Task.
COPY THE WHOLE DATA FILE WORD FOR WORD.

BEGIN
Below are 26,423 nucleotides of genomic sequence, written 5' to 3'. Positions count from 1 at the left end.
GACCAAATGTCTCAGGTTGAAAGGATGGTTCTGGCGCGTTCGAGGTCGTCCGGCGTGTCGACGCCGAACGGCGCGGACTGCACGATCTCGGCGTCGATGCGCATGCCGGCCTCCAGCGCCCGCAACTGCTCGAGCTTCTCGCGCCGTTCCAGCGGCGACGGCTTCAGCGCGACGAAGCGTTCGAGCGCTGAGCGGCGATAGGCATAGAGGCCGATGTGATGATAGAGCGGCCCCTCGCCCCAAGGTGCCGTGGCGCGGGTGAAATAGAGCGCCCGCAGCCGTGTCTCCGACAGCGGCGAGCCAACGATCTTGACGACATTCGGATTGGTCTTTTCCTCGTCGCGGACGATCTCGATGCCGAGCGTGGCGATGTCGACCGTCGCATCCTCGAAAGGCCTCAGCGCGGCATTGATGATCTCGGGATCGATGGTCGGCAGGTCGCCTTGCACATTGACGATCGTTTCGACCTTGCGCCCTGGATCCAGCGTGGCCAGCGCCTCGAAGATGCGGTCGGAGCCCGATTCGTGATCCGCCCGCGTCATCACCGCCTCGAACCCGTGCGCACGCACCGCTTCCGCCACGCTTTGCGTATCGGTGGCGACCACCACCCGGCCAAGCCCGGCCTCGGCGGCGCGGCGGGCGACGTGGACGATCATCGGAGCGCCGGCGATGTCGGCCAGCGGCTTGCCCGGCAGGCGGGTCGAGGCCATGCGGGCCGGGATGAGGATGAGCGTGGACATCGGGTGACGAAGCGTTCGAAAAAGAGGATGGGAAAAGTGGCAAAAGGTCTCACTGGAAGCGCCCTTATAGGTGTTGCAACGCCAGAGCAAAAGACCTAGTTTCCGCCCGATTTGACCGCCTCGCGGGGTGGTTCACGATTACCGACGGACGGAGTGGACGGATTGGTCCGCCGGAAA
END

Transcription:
Below are 26,423 nucleotides of genomic sequence, written 5' to 3'. Positions count from 1 at the left end.
GACCAAATGTCTCAGGTTGAAAGGATGGTTCTGGCGCGTTCGAGGTCGTCCGGCGTGTCGACGCCGAACGGCGCGGACTGCACGATCTCGGCGTCGATGCGCATGCCGGCCTCCAGCGCCCGCAACTGCTCGAGCTTCTCGCGCCGTTCCAGCGGCGACGGCTTCAGCGCGACGAAGCGTTCGAGCGCTGAGCGGCGATAGGCATAGAGGCCGATGTGATGATAGAGCGGCCCCTCGCCCCAAGGTGCCGTGGCGCGGGTGAAATAGAGCGCCCGCAGCCGTGTCTCCGACAGCGGCGAGCCAACGATCTTGACGACATTCGGATTGGTCTTTTCCTCGTCGCGGACGATCTCGATGCCGAGCGTGGCGATGTCGACCGTCGCATCCTCGAAAGGCCTCAGCGCGGCATTGATGATCTCGGGATCGATGGTCGGCAGGTCGCCTTGCACATTGACGATCGTTTCGACCTTGCGCCCTGGATCCAGCGTGGCCAGCGCCTCGAAGATGCGGTCGGAGCCCGATTCGTGATCCGCCCGCGTCATCACCGCCTCGAACCCGTGCGCACGCACCGCTTCCGCCACGCTTTGCGTATCGGTGGCGACCACCACCCGGCCAAGCCCGGCCTCGGCGGCGCGGCGGGCGACGTGGACGATCATCGGAGCGCCGGCGATGTCGGCCAGCGGCTTGCCCGGCAGGCGGGTCGAGGCCATGCGGGCCGGGATGAGGATGAGCGTGGACATCGGGTGACGAAGCGTTCGAAAAAGAGGATGGGAAAAGTGGCAAAAGGTCTCACTGGAAGCGCCCTTATAGGTGTTGCAACGCCAGAGCAAAAGACCTAGTTTCCGCCCGATTTGACCGCCTCGCGGGGTGGTTCACGATTACCGACGGACGGAGTGGACGGATTGGTCCGCCGGAAA